Doshi RK, Vogenthaler NS, Lewis S, Rodriguez A, Metsch L, Rio CD. Correlates of antiretroviral utilization among hospitalized HIV-infected crack cocaine users. AIDS Res Hum Retrovir. 2012;28(9):807–14.Google Scholar
  32. 32.
    Kidder DP, Wolitski RJ, Campsmith ML, Nakamura GV. Health status, health care use, medication use, and medication adherence among homeless and housed people living with HIV/AIDS. Am J Public Health. 2007;97:2238–45.PubMedCrossRefGoogle Scholar
  33. 33.
    • Milloy M-J, Kerr T, Bangsberg DR, Buxton J, Parashar S, Guillemi S, et al. Homelessness as a structural barrier to effective antiretroviral therapy among HIV-seropositive illicit drug users in a Canadian setting. AIDS Patient Care STDS. 2012;26:60–7. This study, the first to use longitudinal data to estimate the effect of homelessness on HIV-1 RNA viral suppression following ART initiation, found poorer housing to be a structural barrier to effective HIV treatment.PubMedCrossRefGoogle Scholar
  34. 34.
    Palepu A, Milloy M-J, Kerr T, Zhang R, Wood E. Homelessness and adherence to antiretroviral therapy among a cohort of HIV-infected injection drug users. J Urban Health. 2011;88:545–55.PubMedCrossRefGoogle Scholar
  35. 35.
    • Sayles JN, Rurangirwa J, Kim M, Kinsler J, Oruga R, Janson M. Operationalizing treatment as prevention in Los Angeles County: antiretroviral therapy use and factors associated with unsuppressed viral load in the Ryan White System of Care. AIDS Patient Care STDS. 2012;26(8):463–70. Using data from a large provider of publicly-funded HIV treatment for poor and indigent individuals in Los Angeles, this study found that poorer housing status was associated with lower likelihoods of viral suppression. Google Scholar
  36. 36.
    Weiser SD, Fernandes K, Brandson E, Lima V, Anema A, Bangsberg D, et al. The association between food insecurity and mortality among HIV-infected individuals on HAART. JAIDS. 2009;52:342–50.PubMedCrossRefGoogle Scholar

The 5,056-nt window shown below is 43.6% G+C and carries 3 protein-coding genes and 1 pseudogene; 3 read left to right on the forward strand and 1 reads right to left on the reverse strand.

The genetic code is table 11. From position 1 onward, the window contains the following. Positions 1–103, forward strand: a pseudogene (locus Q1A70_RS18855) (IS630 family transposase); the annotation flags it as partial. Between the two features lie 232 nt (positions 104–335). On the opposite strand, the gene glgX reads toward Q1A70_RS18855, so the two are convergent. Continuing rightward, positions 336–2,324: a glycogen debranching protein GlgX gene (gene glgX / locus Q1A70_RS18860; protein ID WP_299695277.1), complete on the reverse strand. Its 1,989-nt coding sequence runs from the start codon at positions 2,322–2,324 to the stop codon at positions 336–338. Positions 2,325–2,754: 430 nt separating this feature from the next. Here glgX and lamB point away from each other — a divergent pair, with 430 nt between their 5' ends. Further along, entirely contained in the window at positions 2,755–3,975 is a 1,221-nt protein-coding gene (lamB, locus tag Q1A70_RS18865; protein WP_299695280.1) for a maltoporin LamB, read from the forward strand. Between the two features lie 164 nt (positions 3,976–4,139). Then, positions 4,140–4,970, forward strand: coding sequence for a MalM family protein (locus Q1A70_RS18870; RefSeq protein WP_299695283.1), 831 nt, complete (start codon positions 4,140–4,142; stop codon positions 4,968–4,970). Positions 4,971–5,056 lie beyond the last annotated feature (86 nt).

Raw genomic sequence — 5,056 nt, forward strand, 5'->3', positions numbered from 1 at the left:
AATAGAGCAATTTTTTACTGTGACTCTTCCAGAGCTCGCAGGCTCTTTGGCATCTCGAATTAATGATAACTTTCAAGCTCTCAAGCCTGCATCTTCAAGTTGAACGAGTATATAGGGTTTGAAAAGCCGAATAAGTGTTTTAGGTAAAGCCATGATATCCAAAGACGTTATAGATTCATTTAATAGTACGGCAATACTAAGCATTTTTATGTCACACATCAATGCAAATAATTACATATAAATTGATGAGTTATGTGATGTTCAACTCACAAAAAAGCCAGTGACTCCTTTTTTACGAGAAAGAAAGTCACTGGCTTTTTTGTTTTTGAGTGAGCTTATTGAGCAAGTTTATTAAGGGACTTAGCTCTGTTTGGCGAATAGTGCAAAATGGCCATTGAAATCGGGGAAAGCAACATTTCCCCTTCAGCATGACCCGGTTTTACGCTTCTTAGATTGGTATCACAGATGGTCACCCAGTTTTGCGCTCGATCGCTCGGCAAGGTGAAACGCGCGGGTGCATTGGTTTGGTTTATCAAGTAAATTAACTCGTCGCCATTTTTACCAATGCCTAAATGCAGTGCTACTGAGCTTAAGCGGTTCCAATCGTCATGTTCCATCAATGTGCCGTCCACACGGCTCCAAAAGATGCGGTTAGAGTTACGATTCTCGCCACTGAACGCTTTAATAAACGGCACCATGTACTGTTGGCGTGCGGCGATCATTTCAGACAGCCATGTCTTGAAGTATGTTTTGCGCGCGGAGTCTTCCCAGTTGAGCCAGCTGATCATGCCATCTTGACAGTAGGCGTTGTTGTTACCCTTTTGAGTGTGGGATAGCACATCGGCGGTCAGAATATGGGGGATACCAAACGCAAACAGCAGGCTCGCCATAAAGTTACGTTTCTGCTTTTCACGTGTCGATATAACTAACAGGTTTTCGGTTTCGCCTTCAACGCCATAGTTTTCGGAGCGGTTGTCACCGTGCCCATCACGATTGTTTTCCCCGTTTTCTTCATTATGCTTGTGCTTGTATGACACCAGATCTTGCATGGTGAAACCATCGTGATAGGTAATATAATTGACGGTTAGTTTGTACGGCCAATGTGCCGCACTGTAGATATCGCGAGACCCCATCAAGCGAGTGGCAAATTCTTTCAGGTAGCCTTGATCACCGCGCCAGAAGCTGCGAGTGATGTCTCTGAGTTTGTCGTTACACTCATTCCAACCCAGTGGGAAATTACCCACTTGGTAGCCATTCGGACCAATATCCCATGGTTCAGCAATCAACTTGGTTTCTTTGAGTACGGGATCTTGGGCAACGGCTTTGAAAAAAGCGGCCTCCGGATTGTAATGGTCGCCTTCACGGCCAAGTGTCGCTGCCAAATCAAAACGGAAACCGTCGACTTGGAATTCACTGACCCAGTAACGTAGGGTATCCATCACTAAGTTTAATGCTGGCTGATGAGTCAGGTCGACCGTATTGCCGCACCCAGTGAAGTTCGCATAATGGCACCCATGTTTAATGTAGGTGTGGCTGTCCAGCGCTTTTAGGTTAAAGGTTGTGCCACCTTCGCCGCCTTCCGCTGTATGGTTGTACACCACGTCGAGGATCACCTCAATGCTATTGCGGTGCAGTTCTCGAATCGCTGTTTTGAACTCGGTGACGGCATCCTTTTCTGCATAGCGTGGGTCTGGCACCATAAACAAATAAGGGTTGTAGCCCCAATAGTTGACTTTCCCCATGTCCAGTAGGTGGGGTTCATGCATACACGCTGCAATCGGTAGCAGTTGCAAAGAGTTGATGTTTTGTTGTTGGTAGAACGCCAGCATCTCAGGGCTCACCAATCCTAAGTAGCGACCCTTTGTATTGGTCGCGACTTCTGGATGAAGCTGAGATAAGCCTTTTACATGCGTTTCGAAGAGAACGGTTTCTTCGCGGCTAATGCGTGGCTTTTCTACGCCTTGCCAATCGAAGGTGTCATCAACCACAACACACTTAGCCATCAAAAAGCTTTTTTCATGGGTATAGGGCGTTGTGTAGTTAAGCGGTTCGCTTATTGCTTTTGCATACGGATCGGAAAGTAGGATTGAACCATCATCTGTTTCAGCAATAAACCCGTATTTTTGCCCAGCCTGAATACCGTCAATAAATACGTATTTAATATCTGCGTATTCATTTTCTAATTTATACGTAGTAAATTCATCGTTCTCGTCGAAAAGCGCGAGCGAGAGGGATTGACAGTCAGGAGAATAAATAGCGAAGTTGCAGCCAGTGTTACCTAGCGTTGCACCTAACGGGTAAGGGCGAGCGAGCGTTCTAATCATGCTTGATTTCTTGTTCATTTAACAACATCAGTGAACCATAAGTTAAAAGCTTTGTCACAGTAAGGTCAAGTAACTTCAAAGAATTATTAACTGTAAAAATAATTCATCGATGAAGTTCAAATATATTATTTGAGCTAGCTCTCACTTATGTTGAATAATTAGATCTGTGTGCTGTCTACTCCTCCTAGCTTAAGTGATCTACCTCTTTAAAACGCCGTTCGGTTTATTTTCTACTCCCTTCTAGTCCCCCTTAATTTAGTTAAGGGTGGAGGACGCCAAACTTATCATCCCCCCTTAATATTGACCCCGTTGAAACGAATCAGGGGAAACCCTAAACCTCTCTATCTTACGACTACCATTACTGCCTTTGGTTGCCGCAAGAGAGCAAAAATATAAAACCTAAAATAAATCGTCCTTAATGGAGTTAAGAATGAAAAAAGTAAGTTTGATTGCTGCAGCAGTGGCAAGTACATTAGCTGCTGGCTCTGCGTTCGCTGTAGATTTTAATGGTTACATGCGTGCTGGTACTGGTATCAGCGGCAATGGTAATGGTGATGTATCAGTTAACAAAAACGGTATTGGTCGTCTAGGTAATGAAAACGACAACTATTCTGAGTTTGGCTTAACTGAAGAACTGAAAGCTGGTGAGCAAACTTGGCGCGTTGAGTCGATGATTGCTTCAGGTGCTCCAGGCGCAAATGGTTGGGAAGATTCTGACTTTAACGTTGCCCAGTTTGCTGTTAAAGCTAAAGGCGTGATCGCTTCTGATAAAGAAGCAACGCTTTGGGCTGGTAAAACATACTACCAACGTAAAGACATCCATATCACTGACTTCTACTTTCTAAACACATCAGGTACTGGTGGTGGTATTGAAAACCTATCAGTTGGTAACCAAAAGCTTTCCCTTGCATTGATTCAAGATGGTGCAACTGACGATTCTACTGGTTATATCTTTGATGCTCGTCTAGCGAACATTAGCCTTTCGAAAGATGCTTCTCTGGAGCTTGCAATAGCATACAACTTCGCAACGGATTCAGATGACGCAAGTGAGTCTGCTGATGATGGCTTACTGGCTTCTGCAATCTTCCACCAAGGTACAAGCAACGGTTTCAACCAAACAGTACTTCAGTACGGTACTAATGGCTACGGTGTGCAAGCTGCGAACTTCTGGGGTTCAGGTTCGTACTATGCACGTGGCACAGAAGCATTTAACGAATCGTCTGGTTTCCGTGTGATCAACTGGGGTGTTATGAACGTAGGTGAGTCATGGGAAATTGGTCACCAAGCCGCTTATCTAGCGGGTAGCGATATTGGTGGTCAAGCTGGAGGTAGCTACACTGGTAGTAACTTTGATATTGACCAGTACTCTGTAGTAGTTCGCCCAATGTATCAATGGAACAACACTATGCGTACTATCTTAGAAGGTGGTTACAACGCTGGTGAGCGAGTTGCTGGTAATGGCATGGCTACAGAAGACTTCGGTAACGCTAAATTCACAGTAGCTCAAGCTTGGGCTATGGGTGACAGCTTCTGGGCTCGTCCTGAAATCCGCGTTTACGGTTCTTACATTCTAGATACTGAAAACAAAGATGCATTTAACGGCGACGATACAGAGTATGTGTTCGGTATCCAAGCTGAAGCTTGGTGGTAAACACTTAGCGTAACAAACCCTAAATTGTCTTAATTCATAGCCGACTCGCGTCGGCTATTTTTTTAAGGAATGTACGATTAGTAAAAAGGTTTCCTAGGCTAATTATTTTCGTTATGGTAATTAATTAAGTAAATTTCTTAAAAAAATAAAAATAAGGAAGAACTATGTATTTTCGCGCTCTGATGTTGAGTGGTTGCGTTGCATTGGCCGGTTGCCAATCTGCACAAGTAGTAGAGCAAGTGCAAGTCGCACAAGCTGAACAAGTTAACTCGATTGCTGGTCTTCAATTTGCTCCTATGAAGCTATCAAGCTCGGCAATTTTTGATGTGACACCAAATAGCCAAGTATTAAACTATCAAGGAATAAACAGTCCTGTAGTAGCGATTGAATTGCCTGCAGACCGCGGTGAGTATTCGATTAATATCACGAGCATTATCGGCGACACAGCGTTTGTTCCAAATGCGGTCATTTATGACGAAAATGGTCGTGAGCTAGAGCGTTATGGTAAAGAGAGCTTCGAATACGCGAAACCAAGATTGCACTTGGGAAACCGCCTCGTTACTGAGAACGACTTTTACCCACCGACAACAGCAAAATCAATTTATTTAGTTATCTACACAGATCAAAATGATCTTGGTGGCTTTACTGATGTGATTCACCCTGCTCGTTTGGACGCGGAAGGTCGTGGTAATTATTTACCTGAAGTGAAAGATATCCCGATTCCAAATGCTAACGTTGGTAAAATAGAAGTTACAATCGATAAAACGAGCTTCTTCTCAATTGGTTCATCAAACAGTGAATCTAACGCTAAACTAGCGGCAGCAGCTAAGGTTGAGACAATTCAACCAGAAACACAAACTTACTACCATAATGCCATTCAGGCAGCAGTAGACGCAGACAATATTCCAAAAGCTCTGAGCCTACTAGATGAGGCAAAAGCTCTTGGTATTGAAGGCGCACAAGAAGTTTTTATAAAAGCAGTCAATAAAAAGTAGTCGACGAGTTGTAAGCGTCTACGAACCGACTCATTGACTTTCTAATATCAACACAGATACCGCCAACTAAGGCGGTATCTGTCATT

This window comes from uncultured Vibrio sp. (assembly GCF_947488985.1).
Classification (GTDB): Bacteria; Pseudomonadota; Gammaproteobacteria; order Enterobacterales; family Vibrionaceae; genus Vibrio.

37. 37.
    Knowlton A, Arnsten J, Eldred L, Wilkinson J, Gourevitch M, Shade S, et al. Individual, interpersonal, and structural correlates of effective HAART use among urban active injection drug users. JAIDS. 2006;41:486–92.PubMedCrossRefGoogle Scholar
  38. 38.
    Walley AY, Cheng DM, Libman H, Nunes D, Horsburgh CR, Saitz R, et al. Recent drug use, homelessness and increased short-term mortality in HIV-infected persons with alcohol problems. AIDS. 2008;22:415–20.PubMedCrossRefGoogle Scholar
  39. 39.
    • Schwarcz SK, Hsu LC, Vittinghoff E, Vu A, Bamberger JD, Katz MH. Impact of housing on the survival of persons with AIDS. BMC Public Health. 2009;9:220. Using data from HIV/AIDS and housing registries, the study found that individuals with AIDS who obtained supportive housing survived longer than those who did not.PubMedCrossRefGoogle Scholar
  40. 40.
    Lieb S, Brooks RG, Hopkins RS, Thompson D, Crockett LK, Liberti T, et al. Predicting death from HIV/AIDS: a case–control study from Florida public HIV/AIDS clinics. JAIDS. 2002;30:351–8.PubMedGoogle Scholar
  41. 41.
    Cunningham CO, Sohler NL, McCoy K, Heller D, Selwyn PA. Health care access and utilization patterns in unstably housed HIV-infected individuals in New York City. AIDS Patient Care STDS. 2005;19:690–5.PubMedCrossRefGoogle Scholar
  42. 42.
    Henry R, Richardson JL, Stoyanoff S, García GP, Dorey F, Iverson E, et al. HIV/AIDS health service utilization by people who have been homeless. AIDS Behav. 2008;12:815–21.PubMedCrossRefGoogle Scholar
  43. 43.
    Tommasello AC, Gillis LM, Lawler JT, Bujak GJ. Characteristics of homeless HIV-positive outreach responders in urban US and their success in primary care treatment. AIDS Care. 2006;18:911–7.PubMedCrossRefGoogle Scholar
  44. 44.
    Préau M, Protopopescu C, Raffi F, Rey D, Chêne G, Marcellin F, et al. Satisfaction with care in HIV-infected patients treated with long-term follow-up antiretroviral therapy: the role of social vulnerability. AIDS Care. 2012;24:434–43.PubMedGoogle Scholar
  45. 45.
    Wohl AR, Carlos J-A, Tejero J, Dierst-Davies R, Daar ES, Khanlou H, et al. Barriers and unmet need for supportive services for HIV patients in care in Los Angeles County, California. AIDS Patient Care STDS. 2011;25:525–32.PubMedCrossRefGoogle Scholar
  46. 46.
    Wenzel SL, Rhoades H, Tucker JS, Golinelli D, Kennedy DP, Zhou A, et al. HIV risk behavior and access to services: what predicts HIV testing among heterosexually active homeless men? AIDS Educ Prev. 2012;24:270–9.PubMedCrossRefGoogle Scholar
  47. 47.
    • Knowlton AR, Arnsten JH, Eldred LJ, Wilkinson JD, Shade SB, Bohnert AS, et al. Antiretroviral use among active injection-drug users: the role of patient–provider engagement and structural factors. AIDS Patient Care STDS. 2010;24421–8. The authors identified a range of individual, inter-personal, and structural factors associated with exposure to HAART among individuals who use drugs. Stable housing was independently associated with HAART uptake. Google Scholar
  48. 48.